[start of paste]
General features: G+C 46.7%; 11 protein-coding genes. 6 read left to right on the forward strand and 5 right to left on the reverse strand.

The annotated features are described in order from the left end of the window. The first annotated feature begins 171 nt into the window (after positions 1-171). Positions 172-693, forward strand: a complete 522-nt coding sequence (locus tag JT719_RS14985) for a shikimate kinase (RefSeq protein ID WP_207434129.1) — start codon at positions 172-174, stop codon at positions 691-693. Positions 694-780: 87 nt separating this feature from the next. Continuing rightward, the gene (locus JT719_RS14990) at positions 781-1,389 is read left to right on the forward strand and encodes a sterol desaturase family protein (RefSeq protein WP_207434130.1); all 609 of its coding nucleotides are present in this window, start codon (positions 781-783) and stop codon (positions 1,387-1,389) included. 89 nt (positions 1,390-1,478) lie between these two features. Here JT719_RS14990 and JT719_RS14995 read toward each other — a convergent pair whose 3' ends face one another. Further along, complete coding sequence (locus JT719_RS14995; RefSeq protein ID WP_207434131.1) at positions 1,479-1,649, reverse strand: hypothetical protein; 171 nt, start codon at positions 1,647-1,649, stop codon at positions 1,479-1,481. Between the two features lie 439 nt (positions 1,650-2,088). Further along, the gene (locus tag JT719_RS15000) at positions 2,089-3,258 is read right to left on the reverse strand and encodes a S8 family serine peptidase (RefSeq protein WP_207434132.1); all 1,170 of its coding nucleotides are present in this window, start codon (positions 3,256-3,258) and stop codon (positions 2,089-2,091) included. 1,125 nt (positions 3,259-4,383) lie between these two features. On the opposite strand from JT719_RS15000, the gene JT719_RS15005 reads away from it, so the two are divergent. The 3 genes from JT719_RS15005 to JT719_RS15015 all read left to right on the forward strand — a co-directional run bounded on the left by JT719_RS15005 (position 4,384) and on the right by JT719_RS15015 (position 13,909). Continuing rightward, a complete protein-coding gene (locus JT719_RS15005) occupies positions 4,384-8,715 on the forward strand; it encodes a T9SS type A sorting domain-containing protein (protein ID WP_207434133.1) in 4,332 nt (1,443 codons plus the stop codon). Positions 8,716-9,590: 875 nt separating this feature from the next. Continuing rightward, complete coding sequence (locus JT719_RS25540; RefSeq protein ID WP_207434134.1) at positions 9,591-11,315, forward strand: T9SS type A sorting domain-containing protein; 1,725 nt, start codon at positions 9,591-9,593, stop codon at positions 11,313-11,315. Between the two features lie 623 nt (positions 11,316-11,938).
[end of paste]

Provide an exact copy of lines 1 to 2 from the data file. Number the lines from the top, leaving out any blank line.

General features: G+C 46.7%; 11 protein-coding genes. 6 read left to right on the forward strand and 5 right to left on the reverse strand.

The annotated features are described in order from the left end of the window. The first annotated feature begins 171 nt into the window (after positions 1-171). Positions 172-693, forward strand: a complete 522-nt coding sequence (locus tag JT719_RS14985) for a shikimate kinase (RefSeq protein ID WP_207434129.1) — start codon at positions 172-174, stop codon at positions 691-693. Positions 694-780: 87 nt separating this feature from the next. Continuing rightward, the gene (locus JT719_RS14990) at positions 781-1,389 is read left to right on the forward strand and encodes a sterol desaturase family protein (RefSeq protein WP_207434130.1); all 609 of its coding nucleotides are present in this window, start codon (positions 781-783) and stop codon (positions 1,387-1,389) included. 89 nt (positions 1,390-1,478) lie between these two features. Here JT719_RS14990 and JT719_RS14995 read toward each other — a convergent pair whose 3' ends face one another. Further along, complete coding sequence (locus JT719_RS14995; RefSeq protein ID WP_207434131.1) at positions 1,479-1,649, reverse strand: hypothetical protein; 171 nt, start codon at positions 1,647-1,649, stop codon at positions 1,479-1,481. Between the two features lie 439 nt (positions 1,650-2,088). Further along, the gene (locus tag JT719_RS15000) at positions 2,089-3,258 is read right to left on the reverse strand and encodes a S8 family serine peptidase (RefSeq protein WP_207434132.1); all 1,170 of its coding nucleotides are present in this window, start codon (positions 3,256-3,258) and stop codon (positions 2,089-2,091) included. 1,125 nt (positions 3,259-4,383) lie between these two features. On the opposite strand from JT719_RS15000, the gene JT719_RS15005 reads away from it, so the two are divergent. The 3 genes from JT719_RS15005 to JT719_RS15015 all read left to right on the forward strand — a co-directional run bounded on the left by JT719_RS15005 (position 4,384) and on the right by JT719_RS15015 (position 13,909). Continuing rightward, a complete protein-coding gene (locus JT719_RS15005) occupies positions 4,384-8,715 on the forward strand; it encodes a T9SS type A sorting domain-containing protein (protein ID WP_207434133.1) in 4,332 nt (1,443 codons plus the stop codon). Positions 8,716-9,590: 875 nt separating this feature from the next. Continuing rightward, complete coding sequence (locus JT719_RS25540; RefSeq protein ID WP_207434134.1) at positions 9,591-11,315, forward strand: T9SS type A sorting domain-containing protein; 1,725 nt, start codon at positions 9,591-9,593, stop codon at positions 11,313-11,315. Between the two features lie 623 nt (positions 11,316-11,938).